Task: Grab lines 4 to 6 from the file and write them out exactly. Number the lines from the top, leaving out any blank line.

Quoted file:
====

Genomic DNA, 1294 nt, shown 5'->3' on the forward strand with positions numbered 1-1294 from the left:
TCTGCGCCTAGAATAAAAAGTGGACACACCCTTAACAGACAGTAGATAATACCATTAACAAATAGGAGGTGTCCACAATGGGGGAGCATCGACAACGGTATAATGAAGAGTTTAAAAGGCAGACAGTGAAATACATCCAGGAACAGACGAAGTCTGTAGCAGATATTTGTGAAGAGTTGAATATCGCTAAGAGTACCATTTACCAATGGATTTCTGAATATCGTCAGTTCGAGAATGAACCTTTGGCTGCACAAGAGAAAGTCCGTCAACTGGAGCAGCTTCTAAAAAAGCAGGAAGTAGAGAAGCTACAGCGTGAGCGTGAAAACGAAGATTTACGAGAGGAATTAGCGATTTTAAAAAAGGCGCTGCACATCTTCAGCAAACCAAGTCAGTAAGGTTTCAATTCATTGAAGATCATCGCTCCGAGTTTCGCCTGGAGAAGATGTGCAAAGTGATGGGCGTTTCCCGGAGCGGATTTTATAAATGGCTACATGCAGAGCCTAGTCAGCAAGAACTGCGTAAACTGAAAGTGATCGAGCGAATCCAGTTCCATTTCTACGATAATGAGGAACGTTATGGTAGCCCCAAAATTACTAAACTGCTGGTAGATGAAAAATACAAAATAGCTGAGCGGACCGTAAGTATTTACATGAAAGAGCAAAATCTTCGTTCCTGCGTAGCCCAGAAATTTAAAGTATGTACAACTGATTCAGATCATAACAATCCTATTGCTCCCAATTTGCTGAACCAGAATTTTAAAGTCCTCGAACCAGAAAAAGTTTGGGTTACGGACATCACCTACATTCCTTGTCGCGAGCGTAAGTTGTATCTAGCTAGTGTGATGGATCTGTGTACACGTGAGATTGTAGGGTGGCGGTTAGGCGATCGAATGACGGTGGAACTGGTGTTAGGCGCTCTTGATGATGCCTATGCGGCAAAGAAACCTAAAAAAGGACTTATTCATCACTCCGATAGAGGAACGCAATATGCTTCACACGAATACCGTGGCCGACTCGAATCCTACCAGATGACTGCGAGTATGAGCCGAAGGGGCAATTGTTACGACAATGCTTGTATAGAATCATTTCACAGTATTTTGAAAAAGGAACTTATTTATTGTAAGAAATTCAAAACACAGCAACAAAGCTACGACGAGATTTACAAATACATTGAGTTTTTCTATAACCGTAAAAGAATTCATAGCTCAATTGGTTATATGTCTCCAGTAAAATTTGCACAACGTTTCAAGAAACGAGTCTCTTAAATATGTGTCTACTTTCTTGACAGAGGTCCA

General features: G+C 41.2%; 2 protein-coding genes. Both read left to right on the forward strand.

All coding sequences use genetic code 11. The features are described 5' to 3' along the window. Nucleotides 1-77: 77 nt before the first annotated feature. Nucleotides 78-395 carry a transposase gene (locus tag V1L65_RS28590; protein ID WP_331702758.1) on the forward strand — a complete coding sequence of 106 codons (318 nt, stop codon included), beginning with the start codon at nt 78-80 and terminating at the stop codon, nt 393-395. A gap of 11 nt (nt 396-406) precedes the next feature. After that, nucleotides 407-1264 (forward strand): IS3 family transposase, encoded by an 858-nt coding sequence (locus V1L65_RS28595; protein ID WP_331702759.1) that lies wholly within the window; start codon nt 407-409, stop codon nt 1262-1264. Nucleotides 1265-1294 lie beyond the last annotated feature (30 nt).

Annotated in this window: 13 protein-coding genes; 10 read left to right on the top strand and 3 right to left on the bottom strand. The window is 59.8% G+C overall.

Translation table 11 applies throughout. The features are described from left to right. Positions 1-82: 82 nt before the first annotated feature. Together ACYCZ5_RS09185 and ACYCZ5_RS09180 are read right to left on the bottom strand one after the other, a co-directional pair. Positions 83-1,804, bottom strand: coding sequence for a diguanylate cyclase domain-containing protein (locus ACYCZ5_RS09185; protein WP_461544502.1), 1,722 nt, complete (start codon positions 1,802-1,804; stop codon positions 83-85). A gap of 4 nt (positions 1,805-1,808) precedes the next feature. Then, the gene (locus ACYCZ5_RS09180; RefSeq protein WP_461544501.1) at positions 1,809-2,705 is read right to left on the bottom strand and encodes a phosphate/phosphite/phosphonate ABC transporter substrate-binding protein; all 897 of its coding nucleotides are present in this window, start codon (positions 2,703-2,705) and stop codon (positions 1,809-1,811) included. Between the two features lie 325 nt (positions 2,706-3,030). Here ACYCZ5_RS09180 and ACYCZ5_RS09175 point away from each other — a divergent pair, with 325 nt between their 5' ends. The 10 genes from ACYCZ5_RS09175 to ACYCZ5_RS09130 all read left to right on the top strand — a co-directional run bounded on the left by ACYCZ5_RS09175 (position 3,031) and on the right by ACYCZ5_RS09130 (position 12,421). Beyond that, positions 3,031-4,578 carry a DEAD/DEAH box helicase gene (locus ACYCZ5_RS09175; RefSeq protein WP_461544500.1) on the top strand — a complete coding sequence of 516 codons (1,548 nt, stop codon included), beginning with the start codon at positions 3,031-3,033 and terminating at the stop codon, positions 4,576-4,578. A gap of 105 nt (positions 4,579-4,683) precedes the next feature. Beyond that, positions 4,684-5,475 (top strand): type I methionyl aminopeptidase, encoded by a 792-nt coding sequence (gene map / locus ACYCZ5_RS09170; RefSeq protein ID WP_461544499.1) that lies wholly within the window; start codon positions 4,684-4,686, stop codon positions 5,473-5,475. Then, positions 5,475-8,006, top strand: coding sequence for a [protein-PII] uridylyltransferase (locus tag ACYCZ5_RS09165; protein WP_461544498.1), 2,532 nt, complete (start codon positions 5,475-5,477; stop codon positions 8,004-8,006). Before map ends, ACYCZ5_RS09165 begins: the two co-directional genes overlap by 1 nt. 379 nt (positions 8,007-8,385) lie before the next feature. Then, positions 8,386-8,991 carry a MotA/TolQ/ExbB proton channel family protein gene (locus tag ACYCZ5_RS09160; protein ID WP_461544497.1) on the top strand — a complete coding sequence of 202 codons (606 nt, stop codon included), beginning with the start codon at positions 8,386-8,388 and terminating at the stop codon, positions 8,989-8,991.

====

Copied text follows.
All coding sequences use genetic code 11. The features are described 5' to 3' along the window. Nucleotides 1-77: 77 nt before the first annotated feature. Nucleotides 78-395 carry a transposase gene (locus tag V1L65_RS28590; protein ID WP_331702758.1) on the forward strand — a complete coding sequence of 106 codons (318 nt, stop codon included), beginning with the start codon at nt 78-80 and terminating at the stop codon, nt 393-395. A gap of 11 nt (nt 396-406) precedes the next feature. After that, nucleotides 407-1264 (forward strand): IS3 family transposase, encoded by an 858-nt coding sequence (locus V1L65_RS28595; protein ID WP_331702759.1) that lies wholly within the window; start codon nt 407-409, stop codon nt 1262-1264. Nucleotides 1265-1294 lie beyond the last annotated feature (30 nt).

Annotated in this window: 13 protein-coding genes; 10 read left to right on the top strand and 3 right to left on the bottom strand. The window is 59.8% G+C overall.

Translation table 11 applies throughout. The features are described from left to right. Positions 1-82: 82 nt before the first annotated feature. Together ACYCZ5_RS09185 and ACYCZ5_RS09180 are read right to left on the bottom strand one after the other, a co-directional pair. Positions 83-1,804, bottom strand: coding sequence for a diguanylate cyclase domain-containing protein (locus ACYCZ5_RS09185; protein WP_461544502.1), 1,722 nt, complete (start codon positions 1,802-1,804; stop codon positions 83-85). A gap of 4 nt (positions 1,805-1,808) precedes the next feature. Then, the gene (locus ACYCZ5_RS09180; RefSeq protein WP_461544501.1) at positions 1,809-2,705 is read right to left on the bottom strand and encodes a phosphate/phosphite/phosphonate ABC transporter substrate-binding protein; all 897 of its coding nucleotides are present in this window, start codon (positions 2,703-2,705) and stop codon (positions 1,809-1,811) included. Between the two features lie 325 nt (positions 2,706-3,030). Here ACYCZ5_RS09180 and ACYCZ5_RS09175 point away from each other — a divergent pair, with 325 nt between their 5' ends. The 10 genes from ACYCZ5_RS09175 to ACYCZ5_RS09130 all read left to right on the top strand — a co-directional run bounded on the left by ACYCZ5_RS09175 (position 3,031) and on the right by ACYCZ5_RS09130 (position 12,421). Beyond that, positions 3,031-4,578 carry a DEAD/DEAH box helicase gene (locus ACYCZ5_RS09175; RefSeq protein WP_461544500.1) on the top strand — a complete coding sequence of 516 codons (1,548 nt, stop codon included), beginning with the start codon at positions 3,031-3,033 and terminating at the stop codon, positions 4,576-4,578. A gap of 105 nt (positions 4,579-4,683) precedes the next feature. Beyond that, positions 4,684-5,475 (top strand): type I methionyl aminopeptidase, encoded by a 792-nt coding sequence (gene map / locus ACYCZ5_RS09170; RefSeq protein ID WP_461544499.1) that lies wholly within the window; start codon positions 4,684-4,686, stop codon positions 5,473-5,475. Then, positions 5,475-8,006, top strand: coding sequence for a [protein-PII] uridylyltransferase (locus tag ACYCZ5_RS09165; protein WP_461544498.1), 2,532 nt, complete (start codon positions 5,475-5,477; stop codon positions 8,004-8,006). Before map ends, ACYCZ5_RS09165 begins: the two co-directional genes overlap by 1 nt. 379 nt (positions 8,007-8,385) lie before the next feature. Then, positions 8,386-8,991 carry a MotA/TolQ/ExbB proton channel family protein gene (locus tag ACYCZ5_RS09160; protein ID WP_461544497.1) on the top strand — a complete coding sequence of 202 codons (606 nt, stop codon included), beginning with the start codon at positions 8,386-8,388 and terminating at the stop codon, positions 8,989-8,991.